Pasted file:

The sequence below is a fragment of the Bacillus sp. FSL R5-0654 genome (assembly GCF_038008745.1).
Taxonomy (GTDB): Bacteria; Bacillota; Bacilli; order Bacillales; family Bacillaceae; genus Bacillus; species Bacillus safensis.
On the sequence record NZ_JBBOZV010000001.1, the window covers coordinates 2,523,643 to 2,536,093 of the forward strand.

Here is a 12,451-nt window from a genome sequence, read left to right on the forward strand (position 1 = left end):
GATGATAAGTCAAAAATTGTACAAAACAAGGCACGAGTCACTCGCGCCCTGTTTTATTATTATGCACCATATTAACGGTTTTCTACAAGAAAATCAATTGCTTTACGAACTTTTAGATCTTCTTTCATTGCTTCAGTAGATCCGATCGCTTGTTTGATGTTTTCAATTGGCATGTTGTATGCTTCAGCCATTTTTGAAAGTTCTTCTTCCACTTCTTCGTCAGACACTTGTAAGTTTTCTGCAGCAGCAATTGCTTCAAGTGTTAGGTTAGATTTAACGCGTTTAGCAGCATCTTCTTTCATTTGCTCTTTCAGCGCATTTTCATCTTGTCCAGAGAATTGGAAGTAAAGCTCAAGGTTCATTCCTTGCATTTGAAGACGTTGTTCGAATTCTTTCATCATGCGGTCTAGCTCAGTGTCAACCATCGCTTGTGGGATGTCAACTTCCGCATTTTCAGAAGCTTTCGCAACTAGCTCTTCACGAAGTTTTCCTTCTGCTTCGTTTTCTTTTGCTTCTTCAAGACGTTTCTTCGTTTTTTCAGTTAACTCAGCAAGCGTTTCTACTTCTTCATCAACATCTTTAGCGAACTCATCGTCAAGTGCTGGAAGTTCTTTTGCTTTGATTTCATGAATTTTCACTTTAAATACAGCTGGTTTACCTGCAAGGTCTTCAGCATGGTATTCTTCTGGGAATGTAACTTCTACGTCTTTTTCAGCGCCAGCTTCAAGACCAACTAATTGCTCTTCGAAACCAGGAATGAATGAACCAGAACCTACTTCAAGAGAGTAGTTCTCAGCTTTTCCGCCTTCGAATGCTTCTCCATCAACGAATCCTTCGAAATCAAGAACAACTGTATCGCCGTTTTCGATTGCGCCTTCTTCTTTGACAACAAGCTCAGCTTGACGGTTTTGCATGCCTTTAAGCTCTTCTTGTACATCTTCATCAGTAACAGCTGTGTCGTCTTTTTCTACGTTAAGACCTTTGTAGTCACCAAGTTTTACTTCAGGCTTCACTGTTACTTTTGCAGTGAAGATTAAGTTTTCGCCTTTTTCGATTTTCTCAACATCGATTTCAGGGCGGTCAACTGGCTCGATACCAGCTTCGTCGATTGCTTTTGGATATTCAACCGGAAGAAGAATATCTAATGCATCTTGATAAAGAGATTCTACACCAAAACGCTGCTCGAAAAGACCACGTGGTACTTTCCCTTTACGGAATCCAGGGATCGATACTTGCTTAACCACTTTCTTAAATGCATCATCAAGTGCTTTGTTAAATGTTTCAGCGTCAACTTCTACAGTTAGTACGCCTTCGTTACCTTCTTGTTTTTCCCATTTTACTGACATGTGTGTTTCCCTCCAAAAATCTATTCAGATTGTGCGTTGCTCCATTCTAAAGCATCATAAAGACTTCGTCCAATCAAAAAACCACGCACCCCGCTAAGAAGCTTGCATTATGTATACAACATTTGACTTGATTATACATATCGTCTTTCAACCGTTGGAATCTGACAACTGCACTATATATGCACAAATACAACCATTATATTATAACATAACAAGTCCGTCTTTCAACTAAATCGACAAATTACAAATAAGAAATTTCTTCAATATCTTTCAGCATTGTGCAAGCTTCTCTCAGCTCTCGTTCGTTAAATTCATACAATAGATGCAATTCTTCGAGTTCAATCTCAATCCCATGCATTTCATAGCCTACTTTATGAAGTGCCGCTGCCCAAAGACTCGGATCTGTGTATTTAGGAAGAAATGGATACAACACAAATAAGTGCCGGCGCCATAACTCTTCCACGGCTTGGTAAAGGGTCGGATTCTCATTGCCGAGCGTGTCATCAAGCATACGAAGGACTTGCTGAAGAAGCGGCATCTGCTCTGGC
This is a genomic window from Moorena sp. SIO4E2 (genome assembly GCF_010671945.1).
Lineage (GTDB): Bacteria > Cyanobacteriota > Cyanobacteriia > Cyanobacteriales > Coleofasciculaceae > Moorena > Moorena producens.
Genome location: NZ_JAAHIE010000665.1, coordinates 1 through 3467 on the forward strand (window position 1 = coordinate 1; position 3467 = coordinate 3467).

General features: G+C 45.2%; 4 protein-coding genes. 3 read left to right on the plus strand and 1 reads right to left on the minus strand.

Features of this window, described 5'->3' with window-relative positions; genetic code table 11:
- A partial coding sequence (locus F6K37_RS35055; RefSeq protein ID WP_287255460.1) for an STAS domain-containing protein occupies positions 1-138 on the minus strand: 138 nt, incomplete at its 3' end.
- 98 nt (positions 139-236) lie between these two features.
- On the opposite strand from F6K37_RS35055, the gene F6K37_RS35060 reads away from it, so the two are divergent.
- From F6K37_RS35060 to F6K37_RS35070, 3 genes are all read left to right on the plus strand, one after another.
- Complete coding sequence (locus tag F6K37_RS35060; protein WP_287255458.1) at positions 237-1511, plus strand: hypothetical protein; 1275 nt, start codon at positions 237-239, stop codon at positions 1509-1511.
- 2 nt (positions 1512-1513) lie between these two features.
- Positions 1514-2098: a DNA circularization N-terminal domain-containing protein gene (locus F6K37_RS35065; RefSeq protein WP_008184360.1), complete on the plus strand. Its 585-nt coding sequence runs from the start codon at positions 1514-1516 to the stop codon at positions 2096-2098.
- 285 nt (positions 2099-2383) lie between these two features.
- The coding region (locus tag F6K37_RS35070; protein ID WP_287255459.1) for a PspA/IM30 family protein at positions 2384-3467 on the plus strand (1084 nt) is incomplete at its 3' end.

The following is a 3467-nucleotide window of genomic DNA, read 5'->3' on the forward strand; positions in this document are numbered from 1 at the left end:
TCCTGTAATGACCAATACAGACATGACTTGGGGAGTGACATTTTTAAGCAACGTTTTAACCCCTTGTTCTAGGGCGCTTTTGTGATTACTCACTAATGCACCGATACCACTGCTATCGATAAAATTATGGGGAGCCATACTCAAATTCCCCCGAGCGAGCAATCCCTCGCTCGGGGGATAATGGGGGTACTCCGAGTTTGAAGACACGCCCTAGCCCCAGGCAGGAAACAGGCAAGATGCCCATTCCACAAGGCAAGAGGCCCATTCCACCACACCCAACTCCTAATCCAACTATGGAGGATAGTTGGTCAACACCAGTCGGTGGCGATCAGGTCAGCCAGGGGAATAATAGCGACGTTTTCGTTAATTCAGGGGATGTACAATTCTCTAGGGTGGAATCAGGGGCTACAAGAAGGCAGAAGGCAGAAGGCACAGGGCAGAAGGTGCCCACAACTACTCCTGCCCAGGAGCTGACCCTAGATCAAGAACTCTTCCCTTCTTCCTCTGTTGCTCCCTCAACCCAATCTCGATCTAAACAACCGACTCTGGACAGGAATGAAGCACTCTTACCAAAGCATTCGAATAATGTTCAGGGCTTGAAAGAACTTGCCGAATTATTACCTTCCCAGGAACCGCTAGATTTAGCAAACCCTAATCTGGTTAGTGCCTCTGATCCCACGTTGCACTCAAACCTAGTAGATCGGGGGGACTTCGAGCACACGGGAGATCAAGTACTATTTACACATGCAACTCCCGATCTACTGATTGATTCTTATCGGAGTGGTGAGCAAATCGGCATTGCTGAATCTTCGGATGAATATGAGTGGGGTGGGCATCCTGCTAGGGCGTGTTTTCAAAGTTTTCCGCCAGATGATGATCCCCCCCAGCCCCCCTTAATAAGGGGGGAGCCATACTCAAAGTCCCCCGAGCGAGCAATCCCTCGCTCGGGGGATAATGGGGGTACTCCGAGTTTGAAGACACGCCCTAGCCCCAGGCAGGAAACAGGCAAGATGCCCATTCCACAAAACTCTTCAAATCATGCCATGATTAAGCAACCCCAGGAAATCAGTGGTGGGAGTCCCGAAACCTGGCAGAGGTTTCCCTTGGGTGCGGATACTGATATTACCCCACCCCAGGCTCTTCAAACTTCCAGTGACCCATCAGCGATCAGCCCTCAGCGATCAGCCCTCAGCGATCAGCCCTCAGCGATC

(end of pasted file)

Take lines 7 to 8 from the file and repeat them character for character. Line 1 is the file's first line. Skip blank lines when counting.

Lineage (GTDB): Bacteria > Cyanobacteriota > Cyanobacteriia > Cyanobacteriales > Coleofasciculaceae > Moorena > Moorena producens.
Genome location: NZ_JAAHIE010000665.1, coordinates 1 through 3467 on the forward strand (window position 1 = coordinate 1; position 3467 = coordinate 3467).